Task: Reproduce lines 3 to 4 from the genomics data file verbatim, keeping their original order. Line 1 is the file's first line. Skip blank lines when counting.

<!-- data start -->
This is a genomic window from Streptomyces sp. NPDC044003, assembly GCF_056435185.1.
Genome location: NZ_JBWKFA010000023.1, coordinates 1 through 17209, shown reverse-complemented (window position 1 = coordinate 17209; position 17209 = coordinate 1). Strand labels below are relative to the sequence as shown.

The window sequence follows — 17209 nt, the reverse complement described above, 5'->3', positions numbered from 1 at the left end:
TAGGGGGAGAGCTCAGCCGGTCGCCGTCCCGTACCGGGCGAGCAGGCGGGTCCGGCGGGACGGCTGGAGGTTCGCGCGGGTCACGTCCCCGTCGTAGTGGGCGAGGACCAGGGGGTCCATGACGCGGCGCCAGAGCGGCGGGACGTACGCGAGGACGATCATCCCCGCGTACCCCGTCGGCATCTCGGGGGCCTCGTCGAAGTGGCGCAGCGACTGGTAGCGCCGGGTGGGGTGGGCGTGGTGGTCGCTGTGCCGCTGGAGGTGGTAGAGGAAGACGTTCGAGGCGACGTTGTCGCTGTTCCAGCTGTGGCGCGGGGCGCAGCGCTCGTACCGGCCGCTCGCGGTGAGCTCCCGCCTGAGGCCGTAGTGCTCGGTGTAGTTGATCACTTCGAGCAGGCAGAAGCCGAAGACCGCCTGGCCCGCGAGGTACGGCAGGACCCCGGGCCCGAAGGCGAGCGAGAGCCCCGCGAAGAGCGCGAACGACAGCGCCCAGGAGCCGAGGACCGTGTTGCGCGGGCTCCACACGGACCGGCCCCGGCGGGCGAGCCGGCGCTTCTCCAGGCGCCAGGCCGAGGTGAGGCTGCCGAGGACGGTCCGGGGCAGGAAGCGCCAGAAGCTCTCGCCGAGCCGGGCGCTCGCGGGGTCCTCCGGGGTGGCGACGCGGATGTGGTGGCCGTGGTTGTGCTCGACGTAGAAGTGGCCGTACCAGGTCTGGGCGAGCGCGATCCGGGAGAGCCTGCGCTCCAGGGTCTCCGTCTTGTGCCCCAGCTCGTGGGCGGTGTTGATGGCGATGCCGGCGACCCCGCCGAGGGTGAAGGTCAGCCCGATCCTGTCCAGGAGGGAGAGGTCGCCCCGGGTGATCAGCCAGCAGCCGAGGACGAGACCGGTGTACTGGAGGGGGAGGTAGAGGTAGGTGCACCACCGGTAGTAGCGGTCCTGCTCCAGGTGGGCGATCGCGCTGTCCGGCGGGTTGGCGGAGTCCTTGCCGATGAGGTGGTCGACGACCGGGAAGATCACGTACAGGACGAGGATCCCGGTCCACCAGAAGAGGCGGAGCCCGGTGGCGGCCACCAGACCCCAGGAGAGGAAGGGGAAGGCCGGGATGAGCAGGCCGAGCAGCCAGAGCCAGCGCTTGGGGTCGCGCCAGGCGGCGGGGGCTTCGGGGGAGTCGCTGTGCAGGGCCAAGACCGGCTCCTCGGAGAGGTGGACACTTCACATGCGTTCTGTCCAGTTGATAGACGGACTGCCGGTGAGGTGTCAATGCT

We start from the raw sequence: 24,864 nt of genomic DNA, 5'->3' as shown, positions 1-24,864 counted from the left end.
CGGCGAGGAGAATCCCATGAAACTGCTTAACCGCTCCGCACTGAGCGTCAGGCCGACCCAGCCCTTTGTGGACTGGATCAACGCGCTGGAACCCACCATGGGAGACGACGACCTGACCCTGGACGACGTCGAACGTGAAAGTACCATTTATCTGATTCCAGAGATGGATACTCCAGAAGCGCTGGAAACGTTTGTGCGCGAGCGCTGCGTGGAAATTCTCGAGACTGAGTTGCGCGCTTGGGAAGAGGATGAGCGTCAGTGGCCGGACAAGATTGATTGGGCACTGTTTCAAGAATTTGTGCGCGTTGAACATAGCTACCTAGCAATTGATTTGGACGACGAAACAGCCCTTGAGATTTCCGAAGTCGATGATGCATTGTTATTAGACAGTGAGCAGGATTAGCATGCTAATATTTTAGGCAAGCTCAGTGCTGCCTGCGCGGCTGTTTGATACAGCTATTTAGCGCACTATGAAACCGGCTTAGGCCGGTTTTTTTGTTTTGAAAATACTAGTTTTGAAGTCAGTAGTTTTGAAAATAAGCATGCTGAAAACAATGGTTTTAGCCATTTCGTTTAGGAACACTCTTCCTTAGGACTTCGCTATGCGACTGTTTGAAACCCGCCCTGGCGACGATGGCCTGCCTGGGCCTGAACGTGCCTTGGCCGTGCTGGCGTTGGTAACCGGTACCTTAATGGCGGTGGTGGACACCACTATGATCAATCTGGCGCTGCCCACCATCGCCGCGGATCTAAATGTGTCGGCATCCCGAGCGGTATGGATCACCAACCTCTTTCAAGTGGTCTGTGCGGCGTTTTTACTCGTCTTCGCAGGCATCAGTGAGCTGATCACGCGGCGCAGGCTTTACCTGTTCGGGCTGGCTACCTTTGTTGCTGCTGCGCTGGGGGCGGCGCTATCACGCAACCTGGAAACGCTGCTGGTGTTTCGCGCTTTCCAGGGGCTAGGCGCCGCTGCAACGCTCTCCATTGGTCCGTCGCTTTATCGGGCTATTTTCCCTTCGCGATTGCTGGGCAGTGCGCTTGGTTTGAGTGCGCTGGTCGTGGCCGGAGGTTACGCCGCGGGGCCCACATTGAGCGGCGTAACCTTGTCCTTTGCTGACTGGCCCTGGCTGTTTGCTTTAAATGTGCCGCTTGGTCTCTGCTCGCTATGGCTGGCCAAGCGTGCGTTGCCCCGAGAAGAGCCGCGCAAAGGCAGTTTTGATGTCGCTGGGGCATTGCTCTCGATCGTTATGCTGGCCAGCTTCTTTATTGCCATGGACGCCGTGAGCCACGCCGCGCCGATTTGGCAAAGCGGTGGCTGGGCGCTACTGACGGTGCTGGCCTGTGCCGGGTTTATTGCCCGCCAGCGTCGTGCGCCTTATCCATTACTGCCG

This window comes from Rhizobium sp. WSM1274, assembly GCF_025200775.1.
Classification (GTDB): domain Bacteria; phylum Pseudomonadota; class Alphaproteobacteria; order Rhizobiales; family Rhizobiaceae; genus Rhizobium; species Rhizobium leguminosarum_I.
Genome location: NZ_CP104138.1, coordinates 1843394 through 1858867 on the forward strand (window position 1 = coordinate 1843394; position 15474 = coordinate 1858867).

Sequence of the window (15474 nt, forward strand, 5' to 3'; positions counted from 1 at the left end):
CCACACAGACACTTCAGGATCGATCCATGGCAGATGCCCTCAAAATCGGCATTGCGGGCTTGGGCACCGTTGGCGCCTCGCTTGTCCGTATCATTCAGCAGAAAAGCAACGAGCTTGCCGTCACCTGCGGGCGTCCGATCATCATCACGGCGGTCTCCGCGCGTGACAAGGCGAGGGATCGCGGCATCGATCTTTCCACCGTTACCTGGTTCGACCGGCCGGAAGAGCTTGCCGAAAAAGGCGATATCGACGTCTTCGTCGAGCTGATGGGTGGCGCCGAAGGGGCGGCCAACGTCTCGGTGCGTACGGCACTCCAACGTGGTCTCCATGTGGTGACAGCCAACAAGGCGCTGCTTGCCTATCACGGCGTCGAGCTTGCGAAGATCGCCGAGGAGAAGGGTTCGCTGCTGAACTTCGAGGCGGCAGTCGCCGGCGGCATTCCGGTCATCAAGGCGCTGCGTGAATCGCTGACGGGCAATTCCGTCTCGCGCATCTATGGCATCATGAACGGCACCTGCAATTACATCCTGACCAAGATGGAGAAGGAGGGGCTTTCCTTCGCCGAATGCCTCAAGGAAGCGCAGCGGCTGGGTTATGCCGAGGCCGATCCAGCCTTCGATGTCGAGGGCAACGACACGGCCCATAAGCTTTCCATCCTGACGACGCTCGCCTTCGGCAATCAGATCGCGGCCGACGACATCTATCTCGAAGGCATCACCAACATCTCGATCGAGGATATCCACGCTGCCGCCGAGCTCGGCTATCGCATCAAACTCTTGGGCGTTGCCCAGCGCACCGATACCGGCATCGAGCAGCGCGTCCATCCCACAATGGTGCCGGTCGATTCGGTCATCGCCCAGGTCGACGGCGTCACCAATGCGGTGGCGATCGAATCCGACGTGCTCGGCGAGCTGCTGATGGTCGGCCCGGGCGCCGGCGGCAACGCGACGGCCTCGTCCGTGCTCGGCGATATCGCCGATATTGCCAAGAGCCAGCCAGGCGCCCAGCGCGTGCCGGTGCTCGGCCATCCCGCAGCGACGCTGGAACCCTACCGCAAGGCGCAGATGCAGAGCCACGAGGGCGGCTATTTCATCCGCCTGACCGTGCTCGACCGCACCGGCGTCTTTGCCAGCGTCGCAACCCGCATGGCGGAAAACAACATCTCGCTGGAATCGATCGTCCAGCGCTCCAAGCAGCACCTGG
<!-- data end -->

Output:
The window sequence follows — 17209 nt, the reverse complement described above, 5'->3', positions numbered from 1 at the left end:
TAGGGGGAGAGCTCAGCCGGTCGCCGTCCCGTACCGGGCGAGCAGGCGGGTCCGGCGGGACGGCTGGAGGTTCGCGCGGGTCACGTCCCCGTCGTAGTGGGCGAGGACCAGGGGGTCCATGACGCGGCGCCAGAGCGGCGGGACGTACGCGAGGACGATCATCCCCGCGTACCCCGTCGGCATCTCGGGGGCCTCGTCGAAGTGGCGCAGCGACTGGTAGCGCCGGGTGGGGTGGGCGTGGTGGTCGCTGTGCCGCTGGAGGTGGTAGAGGAAGACGTTCGAGGCGACGTTGTCGCTGTTCCAGCTGTGGCGCGGGGCGCAGCGCTCGTACCGGCCGCTCGCGGTGAGCTCCCGCCTGAGGCCGTAGTGCTCGGTGTAGTTGATCACTTCGAGCAGGCAGAAGCCGAAGACCGCCTGGCCCGCGAGGTACGGCAGGACCCCGGGCCCGAAGGCGAGCGAGAGCCCCGCGAAGAGCGCGAACGACAGCGCCCAGGAGCCGAGGACCGTGTTGCGCGGGCTCCACACGGACCGGCCCCGGCGGGCGAGCCGGCGCTTCTCCAGGCGCCAGGCCGAGGTGAGGCTGCCGAGGACGGTCCGGGGCAGGAAGCGCCAGAAGCTCTCGCCGAGCCGGGCGCTCGCGGGGTCCTCCGGGGTGGCGACGCGGATGTGGTGGCCGTGGTTGTGCTCGACGTAGAAGTGGCCGTACCAGGTCTGGGCGAGCGCGATCCGGGAGAGCCTGCGCTCCAGGGTCTCCGTCTTGTGCCCCAGCTCGTGGGCGGTGTTGATGGCGATGCCGGCGACCCCGCCGAGGGTGAAGGTCAGCCCGATCCTGTCCAGGAGGGAGAGGTCGCCCCGGGTGATCAGCCAGCAGCCGAGGACGAGACCGGTGTACTGGAGGGGGAGGTAGAGGTAGGTGCACCACCGGTAGTAGCGGTCCTGCTCCAGGTGGGCGATCGCGCTGTCCGGCGGGTTGGCGGAGTCCTTGCCGATGAGGTGGTCGACGACCGGGAAGATCACGTACAGGACGAGGATCCCGGTCCACCAGAAGAGGCGGAGCCCGGTGGCGGCCACCAGACCCCAGGAGAGGAAGGGGAAGGCCGGGATGAGCAGGCCGAGCAGCCAGAGCCAGCGCTTGGGGTCGCGCCAGGCGGCGGGGGCTTCGGGGGAGTCGCTGTGCAGGGCCAAGACCGGCTCCTCGGAGAGGTGGACACTTCACATGCGTTCTGTCCAGTTGATAGACGGACTGCCGGTGAGGTGTCAATGCT